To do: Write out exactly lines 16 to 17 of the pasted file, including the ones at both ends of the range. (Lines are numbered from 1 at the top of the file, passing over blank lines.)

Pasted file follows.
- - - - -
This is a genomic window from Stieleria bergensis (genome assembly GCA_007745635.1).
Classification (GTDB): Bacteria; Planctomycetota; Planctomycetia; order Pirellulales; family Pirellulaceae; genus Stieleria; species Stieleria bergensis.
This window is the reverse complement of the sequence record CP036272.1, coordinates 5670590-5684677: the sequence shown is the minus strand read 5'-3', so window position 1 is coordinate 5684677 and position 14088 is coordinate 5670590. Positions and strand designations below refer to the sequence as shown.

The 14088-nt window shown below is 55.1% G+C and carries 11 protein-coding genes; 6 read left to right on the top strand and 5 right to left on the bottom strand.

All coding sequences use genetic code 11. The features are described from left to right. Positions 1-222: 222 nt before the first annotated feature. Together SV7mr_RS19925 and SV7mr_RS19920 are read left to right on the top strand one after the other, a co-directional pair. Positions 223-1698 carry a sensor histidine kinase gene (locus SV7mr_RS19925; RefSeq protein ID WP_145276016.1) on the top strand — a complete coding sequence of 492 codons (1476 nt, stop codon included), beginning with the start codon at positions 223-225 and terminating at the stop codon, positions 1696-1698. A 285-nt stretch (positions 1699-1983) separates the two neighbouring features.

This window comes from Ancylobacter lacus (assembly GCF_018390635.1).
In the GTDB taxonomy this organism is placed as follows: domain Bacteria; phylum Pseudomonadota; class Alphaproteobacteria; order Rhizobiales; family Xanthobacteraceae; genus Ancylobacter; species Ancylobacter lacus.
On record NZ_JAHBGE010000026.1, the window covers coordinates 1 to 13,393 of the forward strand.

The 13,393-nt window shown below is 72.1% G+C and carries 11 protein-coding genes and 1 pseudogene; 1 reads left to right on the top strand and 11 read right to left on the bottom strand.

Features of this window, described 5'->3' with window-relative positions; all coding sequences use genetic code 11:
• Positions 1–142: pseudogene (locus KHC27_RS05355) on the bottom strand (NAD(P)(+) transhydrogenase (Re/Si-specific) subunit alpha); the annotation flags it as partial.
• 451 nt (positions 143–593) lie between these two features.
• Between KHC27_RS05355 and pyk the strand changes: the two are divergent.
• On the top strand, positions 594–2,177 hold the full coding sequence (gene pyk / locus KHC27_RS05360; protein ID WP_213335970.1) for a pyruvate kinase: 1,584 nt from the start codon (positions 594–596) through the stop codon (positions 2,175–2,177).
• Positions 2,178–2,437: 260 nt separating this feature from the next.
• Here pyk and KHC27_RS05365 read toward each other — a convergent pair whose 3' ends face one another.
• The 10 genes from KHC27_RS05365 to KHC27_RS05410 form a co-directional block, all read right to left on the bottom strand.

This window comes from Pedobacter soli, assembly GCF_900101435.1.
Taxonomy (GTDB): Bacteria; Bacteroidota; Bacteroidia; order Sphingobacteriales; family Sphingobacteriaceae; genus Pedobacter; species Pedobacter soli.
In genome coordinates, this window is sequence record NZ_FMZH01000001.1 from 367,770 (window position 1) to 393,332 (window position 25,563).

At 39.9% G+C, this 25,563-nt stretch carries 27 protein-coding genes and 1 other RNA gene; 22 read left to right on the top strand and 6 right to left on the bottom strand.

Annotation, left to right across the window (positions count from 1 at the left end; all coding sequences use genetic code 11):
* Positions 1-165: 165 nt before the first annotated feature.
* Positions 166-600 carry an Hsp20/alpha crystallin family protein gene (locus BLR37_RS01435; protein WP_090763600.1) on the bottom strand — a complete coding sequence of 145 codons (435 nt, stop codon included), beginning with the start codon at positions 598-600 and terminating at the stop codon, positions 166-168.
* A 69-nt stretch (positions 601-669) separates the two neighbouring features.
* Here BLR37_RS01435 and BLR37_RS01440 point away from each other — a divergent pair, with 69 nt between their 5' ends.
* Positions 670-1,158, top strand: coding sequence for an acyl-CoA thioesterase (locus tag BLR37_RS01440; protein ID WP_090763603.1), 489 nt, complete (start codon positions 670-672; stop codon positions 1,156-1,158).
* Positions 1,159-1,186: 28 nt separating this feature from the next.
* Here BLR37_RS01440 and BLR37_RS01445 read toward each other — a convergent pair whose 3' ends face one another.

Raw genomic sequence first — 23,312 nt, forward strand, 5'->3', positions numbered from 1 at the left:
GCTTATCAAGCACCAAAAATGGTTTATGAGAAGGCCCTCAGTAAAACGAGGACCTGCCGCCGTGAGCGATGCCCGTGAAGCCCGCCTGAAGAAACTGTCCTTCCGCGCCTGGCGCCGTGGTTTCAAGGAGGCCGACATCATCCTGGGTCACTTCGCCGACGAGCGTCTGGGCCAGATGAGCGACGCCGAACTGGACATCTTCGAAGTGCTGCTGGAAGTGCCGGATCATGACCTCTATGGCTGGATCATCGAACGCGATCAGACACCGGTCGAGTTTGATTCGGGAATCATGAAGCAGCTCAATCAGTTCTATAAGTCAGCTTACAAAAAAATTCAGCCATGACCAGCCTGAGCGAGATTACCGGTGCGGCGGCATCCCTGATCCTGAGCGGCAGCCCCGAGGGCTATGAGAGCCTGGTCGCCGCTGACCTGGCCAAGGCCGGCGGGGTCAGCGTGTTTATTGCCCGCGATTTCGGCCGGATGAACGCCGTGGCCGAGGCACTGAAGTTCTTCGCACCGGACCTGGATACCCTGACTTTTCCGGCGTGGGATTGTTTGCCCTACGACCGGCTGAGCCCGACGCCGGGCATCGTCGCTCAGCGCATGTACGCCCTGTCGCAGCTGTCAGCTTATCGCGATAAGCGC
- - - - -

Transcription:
• Here pyk and KHC27_RS05365 read toward each other — a convergent pair whose 3' ends face one another.
• The 10 genes from KHC27_RS05365 to KHC27_RS05410 form a co-directional block, all read right to left on the bottom strand.